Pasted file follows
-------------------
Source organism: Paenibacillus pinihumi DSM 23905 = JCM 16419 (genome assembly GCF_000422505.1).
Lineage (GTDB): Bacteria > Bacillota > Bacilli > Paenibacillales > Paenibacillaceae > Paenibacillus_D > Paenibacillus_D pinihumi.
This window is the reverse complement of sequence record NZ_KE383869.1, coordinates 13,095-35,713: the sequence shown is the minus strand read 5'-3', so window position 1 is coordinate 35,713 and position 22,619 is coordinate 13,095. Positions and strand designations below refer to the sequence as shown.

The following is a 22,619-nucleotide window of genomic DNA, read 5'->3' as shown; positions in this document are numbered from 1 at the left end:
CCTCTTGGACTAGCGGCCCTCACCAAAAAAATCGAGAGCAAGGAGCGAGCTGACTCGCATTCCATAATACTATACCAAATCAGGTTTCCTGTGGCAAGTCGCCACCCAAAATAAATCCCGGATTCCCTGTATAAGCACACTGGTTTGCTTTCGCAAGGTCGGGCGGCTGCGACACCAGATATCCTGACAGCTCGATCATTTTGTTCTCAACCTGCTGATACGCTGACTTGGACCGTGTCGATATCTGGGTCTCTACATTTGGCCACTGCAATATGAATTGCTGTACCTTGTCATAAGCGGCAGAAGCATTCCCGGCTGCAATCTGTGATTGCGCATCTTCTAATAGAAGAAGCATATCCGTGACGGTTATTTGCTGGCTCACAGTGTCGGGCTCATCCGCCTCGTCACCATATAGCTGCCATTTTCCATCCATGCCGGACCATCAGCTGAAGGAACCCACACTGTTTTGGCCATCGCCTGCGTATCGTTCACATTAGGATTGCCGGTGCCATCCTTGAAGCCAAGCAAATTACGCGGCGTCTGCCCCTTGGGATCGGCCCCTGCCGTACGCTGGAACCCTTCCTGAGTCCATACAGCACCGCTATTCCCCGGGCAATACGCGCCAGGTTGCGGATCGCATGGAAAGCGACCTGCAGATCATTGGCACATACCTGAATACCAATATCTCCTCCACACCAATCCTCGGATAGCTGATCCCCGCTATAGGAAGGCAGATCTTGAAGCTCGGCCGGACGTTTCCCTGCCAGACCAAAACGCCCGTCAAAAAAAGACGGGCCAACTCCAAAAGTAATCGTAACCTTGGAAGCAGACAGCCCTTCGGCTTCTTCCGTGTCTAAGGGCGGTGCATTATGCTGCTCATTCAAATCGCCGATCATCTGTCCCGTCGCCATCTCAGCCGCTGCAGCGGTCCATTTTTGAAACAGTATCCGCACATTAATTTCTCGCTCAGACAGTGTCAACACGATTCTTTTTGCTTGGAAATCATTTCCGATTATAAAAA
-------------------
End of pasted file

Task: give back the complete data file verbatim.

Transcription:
Source organism: Paenibacillus pinihumi DSM 23905 = JCM 16419 (genome assembly GCF_000422505.1).
Lineage (GTDB): Bacteria > Bacillota > Bacilli > Paenibacillales > Paenibacillaceae > Paenibacillus_D > Paenibacillus_D pinihumi.
This window is the reverse complement of sequence record NZ_KE383869.1, coordinates 13,095-35,713: the sequence shown is the minus strand read 5'-3', so window position 1 is coordinate 35,713 and position 22,619 is coordinate 13,095. Positions and strand designations below refer to the sequence as shown.

The following is a 22,619-nucleotide window of genomic DNA, read 5'->3' as shown; positions in this document are numbered from 1 at the left end:
CCTCTTGGACTAGCGGCCCTCACCAAAAAAATCGAGAGCAAGGAGCGAGCTGACTCGCATTCCATAATACTATACCAAATCAGGTTTCCTGTGGCAAGTCGCCACCCAAAATAAATCCCGGATTCCCTGTATAAGCACACTGGTTTGCTTTCGCAAGGTCGGGCGGCTGCGACACCAGATATCCTGACAGCTCGATCATTTTGTTCTCAACCTGCTGATACGCTGACTTGGACCGTGTCGATATCTGGGTCTCTACATTTGGCCACTGCAATATGAATTGCTGTACCTTGTCATAAGCGGCAGAAGCATTCCCGGCTGCAATCTGTGATTGCGCATCTTCTAATAGAAGAAGCATATCCGTGACGGTTATTTGCTGGCTCACAGTGTCGGGCTCATCCGCCTCGTCACCATATAGCTGCCATTTTCCATCCATGCCGGACCATCAGCTGAAGGAACCCACACTGTTTTGGCCATCGCCTGCGTATCGTTCACATTAGGATTGCCGGTGCCATCCTTGAAGCCAAGCAAATTACGCGGCGTCTGCCCCTTGGGATCGGCCCCTGCCGTACGCTGGAACCCTTCCTGAGTCCATACAGCACCGCTATTCCCCGGGCAATACGCGCCAGGTTGCGGATCGCATGGAAAGCGACCTGCAGATCATTGGCACATACCTGAATACCAATATCTCCTCCACACCAATCCTCGGATAGCTGATCCCCGCTATAGGAAGGCAGATCTTGAAGCTCGGCCGGACGTTTCCCTGCCAGACCAAAACGCCCGTCAAAAAAAGACGGGCCAACTCCAAAAGTAATCGTAACCTTGGAAGCAGACAGCCCTTCGGCTTCTTCCGTGTCTAAGGGCGGTGCATTATGCTGCTCATTCAAATCGCCGATCATCTGTCCCGTCGCCATCTCAGCCGCTGCAGCGGTCCATTTTTGAAACAGTATCCGCACATTAATTTCTCGCTCAGACAGTGTCAACACGATTCTTTTTGCTTGGAAATCATTTCCGATTATAAAAA